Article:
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Hong Kong China Temple

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48th operating temple

Hong Kong China Mormon Temple
Physical Address
2 Cornwall Street
Kowloon Tong
Kowloon City
Hong Kong
Mailing Address
Pouch, Hong Kong
P.O. Box 30150
Salt Lake City, UT  84130-0150
Telephone  (852) 2339-8100
Facsimile  (852) 2768-8897
Distribution Services  (852) 2756-5777

Announcement:  3 October 1992
Groundbreaking and Site Dedication:  22 January 1994 by John K. Carmack
Public Open House:  7–21 May 1996
Dedication:  26–27 May 1996 by Gordon B. Hinckley

Site:  0.3 acres.
Exterior Finish:  Polished granite.
Ordinance Rooms:  Two ordinance rooms (stationary) and two sealing.
Total Floor Area:  21,744 square feet.

Temple Locale

The Hong Kong China Temple is located in the beautiful residential district of Kowloon Tong, a suburb of Hong Kong on the Kowloon Peninsula. The temple proper occupies the top three floors of the building while a meetinghouse, mission office, apartments for the temple president and mission president, and Beehive Clothing outlet fill the balance of the building. Under the plaza level is the baptistry and underground parking facility. The striking edice, characterized by Hong Kong colonial architecture, features high arching windows, ornamented walls, and a gold dome supporting the single spire and gold-leafed angel Moroni statue.


Temple Facts

The Hong Kong China Temple was the second temple built in mainland Asia, following the Seoul Korea Temple (1985), and the first built in China.

The Hong Kong China Temple was the first multipurpose temple built by the Church, as envisioned and sketched by President Gordon B. Hinckley in the nighttime hours following a pleading prayer.

The Hong Kong China Temple was originally named the Hong Kong Temple.

Elder David O. McKay of the Quorum of the Twelve Apostles dedicated China for the preaching of the gospel on January 9, 1921, within the walls of the "Forbidden City" in Beijing.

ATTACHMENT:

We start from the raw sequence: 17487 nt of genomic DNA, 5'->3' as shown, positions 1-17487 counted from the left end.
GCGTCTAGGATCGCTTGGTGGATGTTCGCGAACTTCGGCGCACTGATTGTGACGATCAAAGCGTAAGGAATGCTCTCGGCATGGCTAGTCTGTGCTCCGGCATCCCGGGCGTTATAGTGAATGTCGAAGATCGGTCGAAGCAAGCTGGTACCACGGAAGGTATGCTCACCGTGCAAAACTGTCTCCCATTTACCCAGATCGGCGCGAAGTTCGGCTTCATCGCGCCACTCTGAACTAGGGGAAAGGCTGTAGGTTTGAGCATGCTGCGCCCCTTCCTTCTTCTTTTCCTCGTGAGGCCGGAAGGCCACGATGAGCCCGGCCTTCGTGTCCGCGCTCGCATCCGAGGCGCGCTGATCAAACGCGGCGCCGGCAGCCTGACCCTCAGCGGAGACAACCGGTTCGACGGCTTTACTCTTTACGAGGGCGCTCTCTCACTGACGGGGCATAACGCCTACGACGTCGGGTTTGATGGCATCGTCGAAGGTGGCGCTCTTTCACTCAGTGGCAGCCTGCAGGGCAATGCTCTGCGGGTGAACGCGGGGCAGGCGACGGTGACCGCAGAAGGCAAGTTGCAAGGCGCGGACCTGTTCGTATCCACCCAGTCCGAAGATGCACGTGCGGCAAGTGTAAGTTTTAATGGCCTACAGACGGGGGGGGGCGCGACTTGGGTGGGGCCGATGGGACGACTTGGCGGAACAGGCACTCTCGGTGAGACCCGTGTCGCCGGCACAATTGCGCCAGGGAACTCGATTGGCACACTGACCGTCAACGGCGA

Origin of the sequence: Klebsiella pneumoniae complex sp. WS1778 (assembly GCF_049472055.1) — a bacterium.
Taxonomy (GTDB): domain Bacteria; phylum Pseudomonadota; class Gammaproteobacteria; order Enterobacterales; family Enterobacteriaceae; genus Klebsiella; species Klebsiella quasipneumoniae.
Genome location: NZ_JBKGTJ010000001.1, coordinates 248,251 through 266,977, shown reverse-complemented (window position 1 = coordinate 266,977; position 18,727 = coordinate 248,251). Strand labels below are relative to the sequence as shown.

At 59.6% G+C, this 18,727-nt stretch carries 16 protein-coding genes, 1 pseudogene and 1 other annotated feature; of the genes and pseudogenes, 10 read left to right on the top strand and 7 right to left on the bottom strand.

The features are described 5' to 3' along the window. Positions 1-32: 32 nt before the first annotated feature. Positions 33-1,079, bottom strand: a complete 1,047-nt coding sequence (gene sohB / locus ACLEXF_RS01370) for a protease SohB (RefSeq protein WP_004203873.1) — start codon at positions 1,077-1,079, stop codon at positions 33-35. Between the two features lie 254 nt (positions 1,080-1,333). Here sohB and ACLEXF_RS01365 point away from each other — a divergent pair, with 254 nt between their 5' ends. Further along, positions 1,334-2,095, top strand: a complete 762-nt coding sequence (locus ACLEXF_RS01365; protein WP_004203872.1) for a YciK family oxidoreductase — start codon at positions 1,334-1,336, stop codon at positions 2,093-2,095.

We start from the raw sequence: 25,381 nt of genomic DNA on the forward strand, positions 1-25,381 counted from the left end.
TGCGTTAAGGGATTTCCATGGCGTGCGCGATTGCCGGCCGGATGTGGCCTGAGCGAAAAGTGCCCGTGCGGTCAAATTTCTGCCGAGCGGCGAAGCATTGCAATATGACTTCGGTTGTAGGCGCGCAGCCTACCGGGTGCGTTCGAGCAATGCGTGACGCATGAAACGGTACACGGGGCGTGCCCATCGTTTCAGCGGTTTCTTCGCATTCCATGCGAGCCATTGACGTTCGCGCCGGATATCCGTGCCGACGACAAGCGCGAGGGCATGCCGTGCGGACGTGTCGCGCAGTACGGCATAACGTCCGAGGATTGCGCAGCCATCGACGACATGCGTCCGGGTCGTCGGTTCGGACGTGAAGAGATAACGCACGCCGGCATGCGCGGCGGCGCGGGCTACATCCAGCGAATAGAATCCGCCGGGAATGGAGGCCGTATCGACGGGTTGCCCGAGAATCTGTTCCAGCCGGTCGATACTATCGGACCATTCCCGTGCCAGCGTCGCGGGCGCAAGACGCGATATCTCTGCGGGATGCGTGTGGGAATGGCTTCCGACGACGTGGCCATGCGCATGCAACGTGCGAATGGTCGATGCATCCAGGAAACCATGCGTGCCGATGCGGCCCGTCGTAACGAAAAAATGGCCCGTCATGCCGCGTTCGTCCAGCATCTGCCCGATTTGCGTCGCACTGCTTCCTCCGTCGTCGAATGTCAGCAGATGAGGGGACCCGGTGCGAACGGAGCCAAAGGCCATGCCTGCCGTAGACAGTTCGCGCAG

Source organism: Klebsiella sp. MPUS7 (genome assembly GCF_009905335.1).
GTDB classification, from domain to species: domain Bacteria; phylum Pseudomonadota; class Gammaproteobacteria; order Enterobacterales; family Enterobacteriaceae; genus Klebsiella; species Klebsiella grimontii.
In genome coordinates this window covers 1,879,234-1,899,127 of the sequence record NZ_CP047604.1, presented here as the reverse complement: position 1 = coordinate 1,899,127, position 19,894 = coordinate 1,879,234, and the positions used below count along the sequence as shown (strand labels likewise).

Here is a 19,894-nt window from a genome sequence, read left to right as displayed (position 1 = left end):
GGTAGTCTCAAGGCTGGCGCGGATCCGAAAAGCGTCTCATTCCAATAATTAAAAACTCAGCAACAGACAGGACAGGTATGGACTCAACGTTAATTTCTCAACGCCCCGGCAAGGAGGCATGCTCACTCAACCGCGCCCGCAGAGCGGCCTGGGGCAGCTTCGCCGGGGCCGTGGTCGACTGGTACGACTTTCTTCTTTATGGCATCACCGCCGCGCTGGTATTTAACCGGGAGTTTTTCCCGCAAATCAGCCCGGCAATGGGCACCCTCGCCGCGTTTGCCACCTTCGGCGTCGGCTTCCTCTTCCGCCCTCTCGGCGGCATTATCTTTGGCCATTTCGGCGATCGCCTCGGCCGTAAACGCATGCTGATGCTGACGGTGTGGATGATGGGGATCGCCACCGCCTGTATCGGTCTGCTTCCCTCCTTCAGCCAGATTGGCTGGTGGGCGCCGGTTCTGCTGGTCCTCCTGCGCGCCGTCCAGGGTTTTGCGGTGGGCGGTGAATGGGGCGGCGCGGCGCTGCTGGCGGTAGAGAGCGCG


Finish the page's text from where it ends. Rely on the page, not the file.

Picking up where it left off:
Elder Matthew Cowley, a member of the Quorum of the Twelve Apostles, and Chinese native Henry Aki officially opened missionary work in Hong Kong by prayer on July 14, 1949, from the Peak—the highest point overlooking the city of Hong Kong.

The Kowloon Tong chapel, Hong Kong mission home, and Hong Kong mission office, which stood on side-by-side lots, were all razed to make way for the Hong Kong China Temple. The temple houses replacement facilities for all of these buildings.

Elder John K. Carmack of the Seventy presided over the groundbreaking ceremony of the Hong Kong China Temple. Invited to attend were Hong Kong stake and ward leaders, their wives, and invited guests.

The angel Moroni statue was added to the spire of the Hong Kong China Temple on December 12, 1995. Several hundred spectators gathered to witness the Moroni raising.

During its public open house, over 13,000 people toured the interior of the Hong Kong China Temple including over 500 VIP guests and 25 ministers of other faiths.

The Hong Kong China Temple was dedicated in seven sessions over two days. President Gordon B. Hinckley, who dedicated the temple, had participated in the dedication or rededication of all but five of the Church's operating temples.

Hong Kong was under British rule at the time the Hong Kong China Temple was dedicated, but sovereignty transferred to China just over a year later on July 1, 1997.

Following the dedication of the Hong Kong China Temple, President Gordon B. Hinckley became the first president of the Church to visit mainland China when he arrived in Shenzhen—a "sister cultural city" of the Polynesian Cultural Center in Hawaii.

"No jot, iota, or tittle of the temple rites is otherwise than uplifting and sanctifying. In every detail the endowment ceremony contributes to covenants of morality of life, consecration of person to high ideals, devotion to truth, patriotism to nation, and allegiance to God."
—James E. Talmage

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